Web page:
Weekly inspiration for last-minute dining by Eater Staff Nov 17, 2017, 10:13am EST
Welcome to your weekend planner, where Eater editors recommend restaurants, cafes, and bars — whether they’re new and hot or the old standbys. As always, please let us know if you’d like to see something specific.
For stylish Sichuan in Flushing: There are a raft of new Sichuan restaurants in Flushing more expensive and stylish than their predecessors. Szechuan Mountain House and DaXi are examples of this phenomenon, and now we also have Alley 41. Located on 41st Avenue, it’s not really an alley, but a place that looks like an underground rock club from the ’90s, with concrete floors, rec room light fixtures, and tables and chairs scattered seemingly at random. The core of Sichuan standards is impressive, but there are also many invented dishes, including a wacky plate of mashed potatoes with spicy meat sauce, and another of sautéed cauliflower with whole Sichuan peppercorns — but skip the steamed okra with peanut butter. 136-45 41st Avenue, Flushing — Robert Sietsema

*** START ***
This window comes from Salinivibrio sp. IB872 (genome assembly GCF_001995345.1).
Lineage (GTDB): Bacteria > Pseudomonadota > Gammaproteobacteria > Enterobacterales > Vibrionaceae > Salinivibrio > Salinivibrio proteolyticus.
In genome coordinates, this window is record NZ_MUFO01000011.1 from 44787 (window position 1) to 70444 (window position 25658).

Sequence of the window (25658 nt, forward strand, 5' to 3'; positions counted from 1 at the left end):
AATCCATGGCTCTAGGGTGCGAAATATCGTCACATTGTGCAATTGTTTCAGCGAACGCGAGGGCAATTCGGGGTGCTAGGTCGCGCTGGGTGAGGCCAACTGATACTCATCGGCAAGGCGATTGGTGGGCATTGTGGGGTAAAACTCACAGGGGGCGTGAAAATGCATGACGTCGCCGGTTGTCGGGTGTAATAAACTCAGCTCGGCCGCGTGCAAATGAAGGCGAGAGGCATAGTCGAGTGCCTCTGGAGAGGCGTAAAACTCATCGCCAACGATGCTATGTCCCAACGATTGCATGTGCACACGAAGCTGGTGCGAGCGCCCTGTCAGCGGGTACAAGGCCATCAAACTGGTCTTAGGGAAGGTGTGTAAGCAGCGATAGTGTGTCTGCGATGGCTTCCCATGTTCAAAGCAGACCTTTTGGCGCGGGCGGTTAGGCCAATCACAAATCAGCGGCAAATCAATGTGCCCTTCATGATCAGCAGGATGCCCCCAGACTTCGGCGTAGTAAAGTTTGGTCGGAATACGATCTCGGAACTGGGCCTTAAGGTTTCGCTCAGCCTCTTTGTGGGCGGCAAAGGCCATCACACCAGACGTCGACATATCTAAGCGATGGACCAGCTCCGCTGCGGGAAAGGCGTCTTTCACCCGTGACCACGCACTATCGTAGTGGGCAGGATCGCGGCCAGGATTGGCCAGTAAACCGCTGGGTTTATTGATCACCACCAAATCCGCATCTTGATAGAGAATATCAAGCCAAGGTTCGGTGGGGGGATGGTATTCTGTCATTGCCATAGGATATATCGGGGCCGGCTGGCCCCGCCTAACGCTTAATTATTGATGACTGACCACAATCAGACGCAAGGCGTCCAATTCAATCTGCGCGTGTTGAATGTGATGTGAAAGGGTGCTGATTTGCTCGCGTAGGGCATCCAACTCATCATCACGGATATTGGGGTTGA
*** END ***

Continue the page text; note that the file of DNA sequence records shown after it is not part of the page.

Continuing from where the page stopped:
For an unfussy Brooklyn date night: If you’re a fan of restaurant/wine bar hybrids like Wildair, Four Horsemen, and Estela, I can safely say you’ll love Otway. Aside from the space being wildly aesthetically pleasing, and the staff so lovely you’ll want to move in, the food stands on its own as a reason to visit any day of the week. Snack on aged beef fat chickpeas throughout your entire meal, which should also include the carrots, raw venison, and most certainly a cocktail to start. If the kitchen is running anything special, just get it. 930 Fulton Street, Clinton Hill — Patty Diez
For Ukrainian comfort food in a classic setting: Open since 1954, Veselka is a true New York treasure. The Ukrainian diner serves up rib-sticking fare like pierogis, beef stroganoff, stuffed cabbage, and potato pancakes — the kind of food that feels just perfect come winter. Warm up and support a classic spot all at the same time, at any hour of the day, since it’s open all 24. 144 Second Avenue, East Village — Stefanie Tuder